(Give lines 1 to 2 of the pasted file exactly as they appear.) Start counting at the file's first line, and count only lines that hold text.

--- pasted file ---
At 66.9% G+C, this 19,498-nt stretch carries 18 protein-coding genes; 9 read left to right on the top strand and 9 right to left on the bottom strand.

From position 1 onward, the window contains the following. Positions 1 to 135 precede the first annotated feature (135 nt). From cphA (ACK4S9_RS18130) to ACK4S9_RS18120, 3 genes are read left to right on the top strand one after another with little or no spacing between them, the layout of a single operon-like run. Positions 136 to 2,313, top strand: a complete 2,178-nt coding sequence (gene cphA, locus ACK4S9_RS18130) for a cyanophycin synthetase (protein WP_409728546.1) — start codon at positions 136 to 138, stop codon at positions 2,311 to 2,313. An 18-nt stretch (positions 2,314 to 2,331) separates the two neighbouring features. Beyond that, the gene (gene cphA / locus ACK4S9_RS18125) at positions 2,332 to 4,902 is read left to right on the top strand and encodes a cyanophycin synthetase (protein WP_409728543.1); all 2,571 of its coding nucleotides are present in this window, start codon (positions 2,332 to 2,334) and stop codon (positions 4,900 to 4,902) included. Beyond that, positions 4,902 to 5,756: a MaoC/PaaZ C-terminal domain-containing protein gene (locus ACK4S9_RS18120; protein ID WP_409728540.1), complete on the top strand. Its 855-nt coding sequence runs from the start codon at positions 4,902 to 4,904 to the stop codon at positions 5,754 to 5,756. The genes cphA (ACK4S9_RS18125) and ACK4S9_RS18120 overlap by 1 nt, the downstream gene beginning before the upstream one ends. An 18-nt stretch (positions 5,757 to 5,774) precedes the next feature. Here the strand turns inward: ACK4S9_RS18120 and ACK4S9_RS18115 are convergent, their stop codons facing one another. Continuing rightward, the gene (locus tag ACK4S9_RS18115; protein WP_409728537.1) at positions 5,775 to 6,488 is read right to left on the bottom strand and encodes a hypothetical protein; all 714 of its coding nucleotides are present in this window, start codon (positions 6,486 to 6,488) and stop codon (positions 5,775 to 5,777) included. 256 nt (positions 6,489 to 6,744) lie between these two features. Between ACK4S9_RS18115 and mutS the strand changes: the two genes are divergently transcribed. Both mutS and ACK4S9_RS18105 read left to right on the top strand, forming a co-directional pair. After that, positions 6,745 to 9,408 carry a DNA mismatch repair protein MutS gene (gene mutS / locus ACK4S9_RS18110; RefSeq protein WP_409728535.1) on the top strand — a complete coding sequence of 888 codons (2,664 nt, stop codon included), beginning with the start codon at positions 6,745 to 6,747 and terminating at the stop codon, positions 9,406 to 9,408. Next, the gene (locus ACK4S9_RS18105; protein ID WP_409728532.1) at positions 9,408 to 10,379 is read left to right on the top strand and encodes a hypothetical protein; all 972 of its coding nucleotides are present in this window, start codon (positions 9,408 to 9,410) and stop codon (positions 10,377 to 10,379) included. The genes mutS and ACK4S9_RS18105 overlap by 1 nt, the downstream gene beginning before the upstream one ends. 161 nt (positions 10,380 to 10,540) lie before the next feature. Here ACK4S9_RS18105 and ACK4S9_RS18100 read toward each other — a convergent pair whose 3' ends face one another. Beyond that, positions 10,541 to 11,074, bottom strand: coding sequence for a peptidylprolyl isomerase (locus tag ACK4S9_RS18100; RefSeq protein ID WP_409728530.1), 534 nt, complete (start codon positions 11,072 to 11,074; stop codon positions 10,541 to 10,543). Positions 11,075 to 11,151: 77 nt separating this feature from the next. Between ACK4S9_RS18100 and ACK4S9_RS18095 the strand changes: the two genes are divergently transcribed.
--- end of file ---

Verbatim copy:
At 66.9% G+C, this 19,498-nt stretch carries 18 protein-coding genes; 9 read left to right on the top strand and 9 right to left on the bottom strand.

From position 1 onward, the window contains the following. Positions 1 to 135 precede the first annotated feature (135 nt). From cphA (ACK4S9_RS18130) to ACK4S9_RS18120, 3 genes are read left to right on the top strand one after another with little or no spacing between them, the layout of a single operon-like run. Positions 136 to 2,313, top strand: a complete 2,178-nt coding sequence (gene cphA, locus ACK4S9_RS18130) for a cyanophycin synthetase (protein WP_409728546.1) — start codon at positions 136 to 138, stop codon at positions 2,311 to 2,313. An 18-nt stretch (positions 2,314 to 2,331) separates the two neighbouring features. Beyond that, the gene (gene cphA / locus ACK4S9_RS18125) at positions 2,332 to 4,902 is read left to right on the top strand and encodes a cyanophycin synthetase (protein WP_409728543.1); all 2,571 of its coding nucleotides are present in this window, start codon (positions 2,332 to 2,334) and stop codon (positions 4,900 to 4,902) included. Beyond that, positions 4,902 to 5,756: a MaoC/PaaZ C-terminal domain-containing protein gene (locus ACK4S9_RS18120; protein ID WP_409728540.1), complete on the top strand. Its 855-nt coding sequence runs from the start codon at positions 4,902 to 4,904 to the stop codon at positions 5,754 to 5,756. The genes cphA (ACK4S9_RS18125) and ACK4S9_RS18120 overlap by 1 nt, the downstream gene beginning before the upstream one ends. An 18-nt stretch (positions 5,757 to 5,774) precedes the next feature. Here the strand turns inward: ACK4S9_RS18120 and ACK4S9_RS18115 are convergent, their stop codons facing one another. Continuing rightward, the gene (locus tag ACK4S9_RS18115; protein WP_409728537.1) at positions 5,775 to 6,488 is read right to left on the bottom strand and encodes a hypothetical protein; all 714 of its coding nucleotides are present in this window, start codon (positions 6,486 to 6,488) and stop codon (positions 5,775 to 5,777) included. 256 nt (positions 6,489 to 6,744) lie between these two features. Between ACK4S9_RS18115 and mutS the strand changes: the two genes are divergently transcribed. Both mutS and ACK4S9_RS18105 read left to right on the top strand, forming a co-directional pair. After that, positions 6,745 to 9,408 carry a DNA mismatch repair protein MutS gene (gene mutS / locus ACK4S9_RS18110; RefSeq protein WP_409728535.1) on the top strand — a complete coding sequence of 888 codons (2,664 nt, stop codon included), beginning with the start codon at positions 6,745 to 6,747 and terminating at the stop codon, positions 9,406 to 9,408. Next, the gene (locus ACK4S9_RS18105; protein ID WP_409728532.1) at positions 9,408 to 10,379 is read left to right on the top strand and encodes a hypothetical protein; all 972 of its coding nucleotides are present in this window, start codon (positions 9,408 to 9,410) and stop codon (positions 10,377 to 10,379) included. The genes mutS and ACK4S9_RS18105 overlap by 1 nt, the downstream gene beginning before the upstream one ends. 161 nt (positions 10,380 to 10,540) lie before the next feature. Here ACK4S9_RS18105 and ACK4S9_RS18100 read toward each other — a convergent pair whose 3' ends face one another. Beyond that, positions 10,541 to 11,074, bottom strand: coding sequence for a peptidylprolyl isomerase (locus tag ACK4S9_RS18100; RefSeq protein ID WP_409728530.1), 534 nt, complete (start codon positions 11,072 to 11,074; stop codon positions 10,541 to 10,543). Positions 11,075 to 11,151: 77 nt separating this feature from the next. Between ACK4S9_RS18100 and ACK4S9_RS18095 the strand changes: the two genes are divergently transcribed.